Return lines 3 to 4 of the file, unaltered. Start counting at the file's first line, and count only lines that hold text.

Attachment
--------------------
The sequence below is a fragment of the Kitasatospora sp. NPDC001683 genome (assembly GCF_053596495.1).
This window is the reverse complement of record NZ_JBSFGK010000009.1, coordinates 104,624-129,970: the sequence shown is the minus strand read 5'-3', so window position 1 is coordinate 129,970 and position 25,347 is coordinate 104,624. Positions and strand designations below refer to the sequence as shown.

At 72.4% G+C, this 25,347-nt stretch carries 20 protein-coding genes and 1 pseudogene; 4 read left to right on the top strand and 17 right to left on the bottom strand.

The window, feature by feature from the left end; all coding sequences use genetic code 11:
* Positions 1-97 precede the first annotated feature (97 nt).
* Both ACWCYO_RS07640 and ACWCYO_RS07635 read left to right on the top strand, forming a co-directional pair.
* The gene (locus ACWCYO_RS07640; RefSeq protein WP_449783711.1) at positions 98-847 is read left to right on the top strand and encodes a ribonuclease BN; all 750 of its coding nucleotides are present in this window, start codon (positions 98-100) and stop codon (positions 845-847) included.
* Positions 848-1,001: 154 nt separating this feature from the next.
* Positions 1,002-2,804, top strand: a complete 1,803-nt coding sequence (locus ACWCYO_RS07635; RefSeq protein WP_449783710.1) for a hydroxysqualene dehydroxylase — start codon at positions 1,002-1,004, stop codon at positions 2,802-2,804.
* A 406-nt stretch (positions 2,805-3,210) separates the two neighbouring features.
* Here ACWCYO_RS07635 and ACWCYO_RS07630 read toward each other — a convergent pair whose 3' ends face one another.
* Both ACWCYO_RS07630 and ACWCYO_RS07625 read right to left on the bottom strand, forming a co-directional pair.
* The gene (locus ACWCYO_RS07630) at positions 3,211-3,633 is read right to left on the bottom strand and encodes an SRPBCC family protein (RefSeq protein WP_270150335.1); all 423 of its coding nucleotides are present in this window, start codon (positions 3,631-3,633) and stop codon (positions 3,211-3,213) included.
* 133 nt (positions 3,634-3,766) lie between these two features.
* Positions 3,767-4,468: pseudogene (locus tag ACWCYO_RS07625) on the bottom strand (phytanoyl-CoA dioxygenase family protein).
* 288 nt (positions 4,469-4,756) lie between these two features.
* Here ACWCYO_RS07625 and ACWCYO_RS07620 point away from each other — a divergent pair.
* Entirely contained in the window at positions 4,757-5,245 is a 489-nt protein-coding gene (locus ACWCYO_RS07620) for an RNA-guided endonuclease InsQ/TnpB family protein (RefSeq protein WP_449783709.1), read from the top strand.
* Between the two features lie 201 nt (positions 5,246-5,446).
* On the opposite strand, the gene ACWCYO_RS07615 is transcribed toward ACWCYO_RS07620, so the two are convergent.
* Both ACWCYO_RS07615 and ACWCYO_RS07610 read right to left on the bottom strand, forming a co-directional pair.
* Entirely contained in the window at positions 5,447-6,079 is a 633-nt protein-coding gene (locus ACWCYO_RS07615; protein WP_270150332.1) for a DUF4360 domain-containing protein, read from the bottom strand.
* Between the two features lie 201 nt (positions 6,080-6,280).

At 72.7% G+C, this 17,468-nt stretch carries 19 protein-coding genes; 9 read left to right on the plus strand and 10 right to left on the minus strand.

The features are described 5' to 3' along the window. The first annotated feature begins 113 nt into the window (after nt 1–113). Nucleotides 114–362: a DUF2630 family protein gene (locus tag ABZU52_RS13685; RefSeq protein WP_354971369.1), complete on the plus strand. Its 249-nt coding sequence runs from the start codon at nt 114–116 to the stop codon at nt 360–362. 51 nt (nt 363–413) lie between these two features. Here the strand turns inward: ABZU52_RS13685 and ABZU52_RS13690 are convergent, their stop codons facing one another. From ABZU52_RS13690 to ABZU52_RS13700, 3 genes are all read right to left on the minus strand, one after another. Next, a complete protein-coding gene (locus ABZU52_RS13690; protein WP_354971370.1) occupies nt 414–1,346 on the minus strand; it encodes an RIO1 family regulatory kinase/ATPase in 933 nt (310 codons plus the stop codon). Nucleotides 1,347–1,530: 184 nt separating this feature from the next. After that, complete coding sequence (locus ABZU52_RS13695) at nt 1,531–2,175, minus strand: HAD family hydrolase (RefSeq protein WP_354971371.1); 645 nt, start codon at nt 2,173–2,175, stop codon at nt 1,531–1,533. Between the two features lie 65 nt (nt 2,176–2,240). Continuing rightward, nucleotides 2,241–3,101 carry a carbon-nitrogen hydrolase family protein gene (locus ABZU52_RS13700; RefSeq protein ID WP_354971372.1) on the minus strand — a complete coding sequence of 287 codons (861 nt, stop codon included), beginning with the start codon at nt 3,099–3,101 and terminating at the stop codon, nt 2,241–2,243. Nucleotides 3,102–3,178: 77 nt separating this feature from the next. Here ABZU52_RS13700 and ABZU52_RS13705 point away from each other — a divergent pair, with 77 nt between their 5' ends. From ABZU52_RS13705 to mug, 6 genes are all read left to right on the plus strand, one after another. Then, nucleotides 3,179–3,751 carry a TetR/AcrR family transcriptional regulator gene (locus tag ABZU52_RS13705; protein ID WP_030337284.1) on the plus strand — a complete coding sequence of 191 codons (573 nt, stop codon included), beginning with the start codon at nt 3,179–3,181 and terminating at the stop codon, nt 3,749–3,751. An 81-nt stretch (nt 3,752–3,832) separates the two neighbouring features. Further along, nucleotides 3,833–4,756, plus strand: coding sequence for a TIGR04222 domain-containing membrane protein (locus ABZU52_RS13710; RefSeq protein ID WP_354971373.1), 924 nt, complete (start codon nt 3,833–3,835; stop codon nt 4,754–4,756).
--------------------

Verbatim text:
At 72.4% G+C, this 25,347-nt stretch carries 20 protein-coding genes and 1 pseudogene; 4 read left to right on the top strand and 17 right to left on the bottom strand.

The window, feature by feature from the left end; all coding sequences use genetic code 11: